In this collection we explore the definition of an artifact and analyze various artifacts from multiple cultural periods.

Idaho State Museum
18
 

Triumph and Tragedy: Lincoln Assassination

#NHD #NHD2019 #Lincoln #LincolnAssassination #FordsTheatre #FordsTheater #Assassination #Triumph #Tragedy #CivilWar

This collection combines resources from Ford's Theatre, and other scholarly sources, to assist in student research for National History Day 2019. Including documents, objects, artwork, and video, these resources show President Abraham Lincoln’s triumphs and the tragic end of his life by assassination. In particular, this collection contains primary sources about reactions to Lincoln’s assassination, which give us insight into the mood of the still-divided country as the Civil War wound down.

Ford's Theatre
88
 

Bracero Program: Unveiling Stories

In this activity, students will examine photographs documenting the Bracero Program, the largest guest-worker program in US history. Started in 1942 as a temporary war measure to address labor demands in agriculture and railroads, the program allowed Mexican nationals to take temporary agricultural work in Texas, New Mexico, Arizona, California, and 24 other states. By the time the program ended in 1964, over 4.6 million contracts were awarded.

Using two Project Zero Global Thinking Routines - "Unveiling Stories" and "The 3 Ys" - students will analyze the stories these photographs tell about the experiences of braceros in this program, and the impact of these stories in multiple contexts. Additional resources (primary sources, a digital exhibition, and an article) and information on how to use these routines in the classroom can by found by clicking Read More ».

Keywords: mexican, immigration, work, migration, migrant workers, agriculture, reform, politics, government, leonard nadel, photojournalism, activity, inquiry strategy, global competency, global competence, latino, chicano, California, Arizona, New Mexico, Texas, Arkansas, 1940s, 40s, 1950s, 50s, 1960s, 60s

#LatinoHAC

Tess Porter
36
 

Christmas Past and Present for First Grade

How did families celebrate Christmas then and now?

1.H.1.2 Explain the importance of folklore and celebrations and their impact on local communities.


Christina Hawkins
6
 

Mission Era Trades at La Purisima Mission State Historic Park

Collection of photos showing Mission Era skills including Blacksmithing, Weaving, Bread Making, Adobe Brick Making, and Pottery.

La Purísima Mission CA State Historic Park
16
 

Dorothea Lange

A photographic study of the Great Depression.

Sarah Dahl
16
 

Aztecs and Coding

Here is a collection of coding games using Scratch interactive media using MakeyMakey , integrating Aztec games, culture and information.

In this collection, I am going to highlight Aztec games and culture to recreate  projects that I do in my my own design classroom with my students based on these historical artifacts.

This collection is hopefully an inspiration for young designers and artists to use designs inspired by the Aztec games and culture to make a Scratch game or remix with the examples I have posted in this collection.  This collection shows you a pathway to create coding and designs based on these  Aztec games and culture,  to create games similar in motif and structure to the originals. (This lesson is more focused on 9-18 year olds, but can be adapted for older students, as well as adults with some rewriting and restructuring, especially with coding aspect of the lesson.)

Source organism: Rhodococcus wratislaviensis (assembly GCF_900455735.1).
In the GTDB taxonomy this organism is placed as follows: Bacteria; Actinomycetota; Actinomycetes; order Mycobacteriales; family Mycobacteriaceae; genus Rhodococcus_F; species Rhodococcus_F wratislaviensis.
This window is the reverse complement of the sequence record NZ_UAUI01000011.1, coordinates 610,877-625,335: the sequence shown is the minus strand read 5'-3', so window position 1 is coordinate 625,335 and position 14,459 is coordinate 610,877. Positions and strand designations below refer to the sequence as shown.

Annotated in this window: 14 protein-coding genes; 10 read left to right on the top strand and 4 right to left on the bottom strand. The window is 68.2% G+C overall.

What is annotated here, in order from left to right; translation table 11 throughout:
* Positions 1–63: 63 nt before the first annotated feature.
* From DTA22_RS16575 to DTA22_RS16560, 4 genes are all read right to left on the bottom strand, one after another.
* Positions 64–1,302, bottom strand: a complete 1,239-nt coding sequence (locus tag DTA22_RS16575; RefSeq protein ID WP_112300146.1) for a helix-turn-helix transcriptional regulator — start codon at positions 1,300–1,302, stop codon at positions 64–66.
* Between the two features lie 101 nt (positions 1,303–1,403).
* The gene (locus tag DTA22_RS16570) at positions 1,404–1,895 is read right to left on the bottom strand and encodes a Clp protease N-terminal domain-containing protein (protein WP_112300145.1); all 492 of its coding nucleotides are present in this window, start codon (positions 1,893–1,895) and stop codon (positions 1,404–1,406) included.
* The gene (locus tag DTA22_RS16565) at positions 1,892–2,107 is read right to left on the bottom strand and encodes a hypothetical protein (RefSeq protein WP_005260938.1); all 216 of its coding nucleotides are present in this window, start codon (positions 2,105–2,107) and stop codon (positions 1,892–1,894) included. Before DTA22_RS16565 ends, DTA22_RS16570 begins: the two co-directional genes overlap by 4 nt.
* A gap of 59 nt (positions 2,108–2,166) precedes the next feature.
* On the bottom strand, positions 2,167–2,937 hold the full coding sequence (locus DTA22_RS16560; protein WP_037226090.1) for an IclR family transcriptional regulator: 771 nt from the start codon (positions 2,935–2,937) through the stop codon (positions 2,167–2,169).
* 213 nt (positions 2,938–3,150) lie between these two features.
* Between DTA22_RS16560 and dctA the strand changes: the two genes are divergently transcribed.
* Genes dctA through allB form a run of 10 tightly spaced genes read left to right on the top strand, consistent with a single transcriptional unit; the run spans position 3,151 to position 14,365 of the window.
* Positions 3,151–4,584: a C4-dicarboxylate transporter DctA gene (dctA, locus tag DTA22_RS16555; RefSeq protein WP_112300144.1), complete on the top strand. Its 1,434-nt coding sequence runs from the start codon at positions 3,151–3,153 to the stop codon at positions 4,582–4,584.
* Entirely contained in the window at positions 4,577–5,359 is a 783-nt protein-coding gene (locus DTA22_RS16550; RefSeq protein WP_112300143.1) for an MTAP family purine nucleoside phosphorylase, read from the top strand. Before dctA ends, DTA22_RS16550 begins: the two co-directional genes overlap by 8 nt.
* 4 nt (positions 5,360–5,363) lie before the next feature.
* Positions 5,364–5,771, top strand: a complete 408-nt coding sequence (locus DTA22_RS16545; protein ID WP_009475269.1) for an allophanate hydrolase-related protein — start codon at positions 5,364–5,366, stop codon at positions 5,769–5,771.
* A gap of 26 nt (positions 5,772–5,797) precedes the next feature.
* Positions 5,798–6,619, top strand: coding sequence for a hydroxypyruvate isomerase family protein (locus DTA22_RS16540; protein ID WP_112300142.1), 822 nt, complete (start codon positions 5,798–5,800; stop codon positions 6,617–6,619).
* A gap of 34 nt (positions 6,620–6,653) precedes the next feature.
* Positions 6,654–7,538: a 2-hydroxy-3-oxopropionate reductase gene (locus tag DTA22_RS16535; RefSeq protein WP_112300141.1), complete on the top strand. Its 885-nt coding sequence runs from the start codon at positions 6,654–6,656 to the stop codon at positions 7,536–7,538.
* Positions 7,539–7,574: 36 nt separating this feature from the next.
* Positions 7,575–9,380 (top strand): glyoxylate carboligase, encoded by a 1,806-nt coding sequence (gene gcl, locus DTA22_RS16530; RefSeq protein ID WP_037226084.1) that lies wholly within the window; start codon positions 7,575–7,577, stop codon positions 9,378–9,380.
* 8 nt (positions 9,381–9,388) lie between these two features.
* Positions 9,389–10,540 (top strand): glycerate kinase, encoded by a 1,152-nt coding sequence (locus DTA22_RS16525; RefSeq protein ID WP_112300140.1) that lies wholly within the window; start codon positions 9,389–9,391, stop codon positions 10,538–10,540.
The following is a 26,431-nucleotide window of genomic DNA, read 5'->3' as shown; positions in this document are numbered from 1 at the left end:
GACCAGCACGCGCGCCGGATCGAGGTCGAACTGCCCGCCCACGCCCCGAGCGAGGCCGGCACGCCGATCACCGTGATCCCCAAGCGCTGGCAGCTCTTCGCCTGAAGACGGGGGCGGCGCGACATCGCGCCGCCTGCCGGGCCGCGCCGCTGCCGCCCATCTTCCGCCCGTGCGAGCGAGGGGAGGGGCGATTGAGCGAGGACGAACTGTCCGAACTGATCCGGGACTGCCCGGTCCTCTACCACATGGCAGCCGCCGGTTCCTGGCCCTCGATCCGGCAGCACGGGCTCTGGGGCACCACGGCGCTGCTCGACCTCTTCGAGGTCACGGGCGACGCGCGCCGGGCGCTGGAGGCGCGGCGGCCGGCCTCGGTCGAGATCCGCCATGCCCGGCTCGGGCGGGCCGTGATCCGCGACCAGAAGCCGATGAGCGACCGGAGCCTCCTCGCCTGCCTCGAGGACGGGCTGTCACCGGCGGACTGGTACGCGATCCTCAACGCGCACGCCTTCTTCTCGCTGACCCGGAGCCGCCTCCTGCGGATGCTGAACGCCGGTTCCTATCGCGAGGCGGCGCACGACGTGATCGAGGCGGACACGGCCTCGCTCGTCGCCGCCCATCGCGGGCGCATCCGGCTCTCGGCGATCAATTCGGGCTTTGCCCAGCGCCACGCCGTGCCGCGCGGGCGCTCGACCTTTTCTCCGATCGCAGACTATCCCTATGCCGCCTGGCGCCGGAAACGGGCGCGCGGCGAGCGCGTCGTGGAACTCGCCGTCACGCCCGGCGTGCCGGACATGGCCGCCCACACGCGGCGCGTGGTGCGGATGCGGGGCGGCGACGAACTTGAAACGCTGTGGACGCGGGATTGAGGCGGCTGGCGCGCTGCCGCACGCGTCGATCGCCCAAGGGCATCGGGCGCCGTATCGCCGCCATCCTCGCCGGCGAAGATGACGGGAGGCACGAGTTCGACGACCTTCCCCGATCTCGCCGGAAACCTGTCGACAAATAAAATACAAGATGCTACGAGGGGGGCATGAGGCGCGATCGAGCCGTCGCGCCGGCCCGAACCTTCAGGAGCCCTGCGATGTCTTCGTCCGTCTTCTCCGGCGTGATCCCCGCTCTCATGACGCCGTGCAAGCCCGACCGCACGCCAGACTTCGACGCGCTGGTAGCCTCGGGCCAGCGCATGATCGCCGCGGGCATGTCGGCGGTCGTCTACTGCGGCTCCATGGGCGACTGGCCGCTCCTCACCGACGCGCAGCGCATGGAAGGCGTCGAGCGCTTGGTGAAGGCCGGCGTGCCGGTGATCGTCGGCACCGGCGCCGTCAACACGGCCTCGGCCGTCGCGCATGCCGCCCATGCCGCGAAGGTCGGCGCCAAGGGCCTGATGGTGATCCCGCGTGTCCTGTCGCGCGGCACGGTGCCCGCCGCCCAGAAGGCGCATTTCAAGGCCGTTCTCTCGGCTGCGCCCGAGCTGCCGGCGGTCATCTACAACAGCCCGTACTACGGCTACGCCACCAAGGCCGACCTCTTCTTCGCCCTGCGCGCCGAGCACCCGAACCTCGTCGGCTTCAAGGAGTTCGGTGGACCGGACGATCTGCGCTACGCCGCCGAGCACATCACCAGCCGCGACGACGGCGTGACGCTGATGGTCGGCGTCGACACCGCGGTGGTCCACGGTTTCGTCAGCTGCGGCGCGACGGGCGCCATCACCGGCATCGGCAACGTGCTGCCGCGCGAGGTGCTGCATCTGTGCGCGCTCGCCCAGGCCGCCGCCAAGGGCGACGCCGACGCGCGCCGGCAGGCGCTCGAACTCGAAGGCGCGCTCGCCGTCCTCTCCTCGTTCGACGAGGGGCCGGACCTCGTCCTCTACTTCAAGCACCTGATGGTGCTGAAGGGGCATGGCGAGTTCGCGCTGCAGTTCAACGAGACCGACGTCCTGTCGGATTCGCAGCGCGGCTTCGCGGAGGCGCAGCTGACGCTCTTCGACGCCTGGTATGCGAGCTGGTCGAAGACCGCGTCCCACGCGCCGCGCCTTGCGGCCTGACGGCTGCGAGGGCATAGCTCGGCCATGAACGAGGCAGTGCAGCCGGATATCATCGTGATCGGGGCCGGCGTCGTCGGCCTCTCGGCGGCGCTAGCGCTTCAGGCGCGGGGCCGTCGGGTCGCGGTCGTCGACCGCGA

You will be creating and studying these cultural artifacts to gain insight into how they were constructed, drawn, and fabricated. In order to gain perspective on these  cultures, the research your students use by viewing and constructing their own coded games/designs will give agency to their work, albeit through the eyes of these  people. The students will gain a new understanding and vision of these  cultural motifs and what they carry to the viewer.

Students will be creating and researching designs and motifs based on this culture. Once they have constructed and drawn an idea either through digital or non-digital means, they will be rendering their designs in Scratch or another coding app like Processing

The students will then use these coded games with MakeyMakey and a create a controller like these musical instruments/controllers my students created at Labz at my school Charter High School for Architecture and Design in Philadelphia.

Happy Coding!


#LatinoHAC

Christopher Sweeney
27
 

3D Printing/ Printmaking with Latin American Designs

This collection is hopefully an inspiration for young designers and artist to use designs and motifs from Mexico, Peru, Panama, and Guatemala. This collection shows you a pathway to create designs based on these motifs and artwork to use in 3D printing using  Morphi and other tools to create prints using relief printing making techniques. (This lesson is more focused on 9-18 year olds, but can be adapted for older students, as well as adults with some rewriting and restructuring. I also have run the printmaking section with younger students, but with the 3D relief plates already being printed, or facilitated by adults, teachers, or parents to help them with the process so as to make it a successful lesson. )

 You will be creating and studying these cultural artifacts to gain insight into how they were constructed, drawn, and fabricated. Ours of course are totally opposite of how these fabric fragments and other examples were constructed, but they can help a student (and yourself ) gain insight into the process that these cultures used to created these designs, art and patterns within the drawings. In order to gain perspective on these cultures, the research your students use by viewing and constructing their own designs will give agency to their work, albeit through the eyes of these ancient craftsman, designer, and artist. The students will gain a new understanding and vision of these cultural motifs and what they carry to the viewer.